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Ubuntu 12.04 KVM/Xen Virtualization: Intel vs. AMD

Michael Larabel

Published on 28 March 2012
Written by Michael Larabel
Page 8 of 8 - 15 Comments

While there are many results to go through, a few items stuck out:

- VirtualBox 4.1 on Ubuntu 12.04 when running on the Intel Core i7 3960X "Sandy Bridge Extreme" performed very poorly. VirtualBox was most often running at a small fraction of the speed of the KVM and Xen virtualization methods for the i7-3960X. VirtualBox on the AMD FX-8150 performed much closer to where KVM was running, but still was noticeably behind the popular Kernel-based Virtual Machine. There is some major issue going on with the $1000 USD Intel processor and VirtualBox, possibly similar to the Xen performance issues encountered last year. VirtualBox seemed to do the worst on Intel with multi-threaded workloads.

- Xen 4.1 generally performed in line with KVM's performance on Ubuntu 12.04 LTS x86_64 with the Linux 3.2 kernel. This is at least for the Sandy-E system, but Xen issues with the ASUS motherboard prevented Bulldozer Xen results from making it out there.

- Between Intel's Sandy Bridge and AMD's Bulldozer for KVM virtualization, the relative performance was generally quite close between these competing latest-generation architectures. If looking at the harmonic mean of the over three dozen tests that were run, the Intel Core i7 3960X was running at 93% the speed of bare metal with KVM while the AMD FX-8150 came in at 90% the speed of the bare metal Bulldozer. Alternatively, with the geometric mean of all the results, the i7-3960X was at 85% the speed of bare metal while the AMD FX-8150 was at 88%. VirtualBox on the FX-8150 was at 85% while the problematic VirtualBox-on-Sandy-E was at 59%. Xen on Sandy-E came in at 94%.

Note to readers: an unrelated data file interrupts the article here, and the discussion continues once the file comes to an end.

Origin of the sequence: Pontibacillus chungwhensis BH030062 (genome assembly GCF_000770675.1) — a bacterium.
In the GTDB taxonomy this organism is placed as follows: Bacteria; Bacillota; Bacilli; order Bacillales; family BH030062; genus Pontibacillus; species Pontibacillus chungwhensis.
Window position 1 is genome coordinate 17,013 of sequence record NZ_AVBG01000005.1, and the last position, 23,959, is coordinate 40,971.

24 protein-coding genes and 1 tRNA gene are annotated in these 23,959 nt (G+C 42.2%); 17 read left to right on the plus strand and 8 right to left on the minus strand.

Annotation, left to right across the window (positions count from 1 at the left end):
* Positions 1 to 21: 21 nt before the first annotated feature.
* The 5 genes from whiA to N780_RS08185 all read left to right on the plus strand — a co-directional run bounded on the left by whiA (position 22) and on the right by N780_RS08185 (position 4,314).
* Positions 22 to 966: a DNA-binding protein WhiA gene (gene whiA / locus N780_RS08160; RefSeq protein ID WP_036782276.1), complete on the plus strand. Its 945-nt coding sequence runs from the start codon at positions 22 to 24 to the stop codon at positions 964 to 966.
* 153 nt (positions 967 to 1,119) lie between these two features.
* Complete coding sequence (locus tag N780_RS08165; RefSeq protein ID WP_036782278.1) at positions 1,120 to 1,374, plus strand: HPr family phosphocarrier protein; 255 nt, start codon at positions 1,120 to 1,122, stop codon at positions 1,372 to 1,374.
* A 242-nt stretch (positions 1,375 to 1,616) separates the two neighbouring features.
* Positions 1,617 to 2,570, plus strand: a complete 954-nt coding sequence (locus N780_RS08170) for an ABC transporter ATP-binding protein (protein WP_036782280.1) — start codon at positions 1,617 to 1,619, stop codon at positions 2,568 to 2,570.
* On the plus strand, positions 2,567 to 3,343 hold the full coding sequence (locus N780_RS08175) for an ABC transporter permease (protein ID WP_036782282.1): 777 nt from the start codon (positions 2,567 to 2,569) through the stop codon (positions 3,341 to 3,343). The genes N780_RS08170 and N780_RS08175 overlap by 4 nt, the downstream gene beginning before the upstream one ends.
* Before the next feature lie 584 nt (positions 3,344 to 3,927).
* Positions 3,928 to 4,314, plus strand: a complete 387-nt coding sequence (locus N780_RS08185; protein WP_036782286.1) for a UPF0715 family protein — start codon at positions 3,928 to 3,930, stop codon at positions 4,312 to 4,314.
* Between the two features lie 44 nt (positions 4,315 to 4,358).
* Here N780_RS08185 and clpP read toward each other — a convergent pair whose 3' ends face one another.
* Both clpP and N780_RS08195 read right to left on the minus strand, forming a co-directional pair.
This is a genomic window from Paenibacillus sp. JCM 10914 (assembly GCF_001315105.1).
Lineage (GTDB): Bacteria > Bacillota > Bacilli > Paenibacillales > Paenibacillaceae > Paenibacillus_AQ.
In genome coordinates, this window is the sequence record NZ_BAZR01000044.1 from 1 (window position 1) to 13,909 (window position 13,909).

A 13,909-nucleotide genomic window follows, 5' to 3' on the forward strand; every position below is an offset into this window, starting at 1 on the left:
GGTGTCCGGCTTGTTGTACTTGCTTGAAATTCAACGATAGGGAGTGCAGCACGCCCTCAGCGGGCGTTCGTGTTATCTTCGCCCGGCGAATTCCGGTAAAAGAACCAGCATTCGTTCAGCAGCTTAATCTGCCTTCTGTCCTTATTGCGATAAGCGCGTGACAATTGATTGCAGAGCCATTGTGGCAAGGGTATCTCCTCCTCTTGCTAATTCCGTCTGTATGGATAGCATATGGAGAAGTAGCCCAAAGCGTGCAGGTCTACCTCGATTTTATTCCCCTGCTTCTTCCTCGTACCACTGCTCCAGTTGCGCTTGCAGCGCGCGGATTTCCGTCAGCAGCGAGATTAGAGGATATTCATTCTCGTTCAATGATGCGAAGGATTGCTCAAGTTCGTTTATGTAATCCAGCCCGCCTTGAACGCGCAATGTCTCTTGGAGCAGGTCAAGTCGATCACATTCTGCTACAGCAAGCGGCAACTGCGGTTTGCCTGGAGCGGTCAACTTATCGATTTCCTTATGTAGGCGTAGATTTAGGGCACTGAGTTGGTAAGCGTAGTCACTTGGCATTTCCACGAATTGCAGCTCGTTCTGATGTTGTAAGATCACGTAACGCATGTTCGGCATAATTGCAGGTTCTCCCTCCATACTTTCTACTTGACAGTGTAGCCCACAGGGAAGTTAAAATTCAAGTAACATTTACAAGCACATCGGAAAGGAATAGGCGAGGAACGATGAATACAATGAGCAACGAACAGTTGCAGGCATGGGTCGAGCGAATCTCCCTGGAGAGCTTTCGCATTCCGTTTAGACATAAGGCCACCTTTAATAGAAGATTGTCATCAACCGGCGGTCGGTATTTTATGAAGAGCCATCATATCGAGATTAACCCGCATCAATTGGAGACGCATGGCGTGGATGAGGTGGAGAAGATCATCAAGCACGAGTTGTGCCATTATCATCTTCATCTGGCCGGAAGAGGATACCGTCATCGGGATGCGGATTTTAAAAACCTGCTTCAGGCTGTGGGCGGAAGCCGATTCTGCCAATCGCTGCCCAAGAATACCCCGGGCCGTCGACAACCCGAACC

As a bonus (and as I was running some extra tests for Canonical), here are some Clarkfield KVM/Xen/VirtualBox virtualization results from a very different system. VirtualBox on this older Intel Core i7 did have some troubling spots too, but overall was at least better than its performance on the i7-3960X Sandy Bridge Extreme.

About The Author
Michael Larabel is the principal author of Phoronix.com and founded the web-site in 2004 with a focus on enriching the Linux hardware experience and being the largest web-site devoted to Linux hardware reviews, particularly for products relevant to Linux gamers and enthusiasts but also commonly reviewing servers/workstations and embedded Linux devices. Michael has written more than 10,000 articles covering the state of Linux hardware support, Linux performance, graphics hardware drivers, and other topics. Michael is also the lead developer of the Phoronix Test Suite, Phoromatic, and OpenBenchmarking.org automated testing software. He can be followed via and or contacted via .
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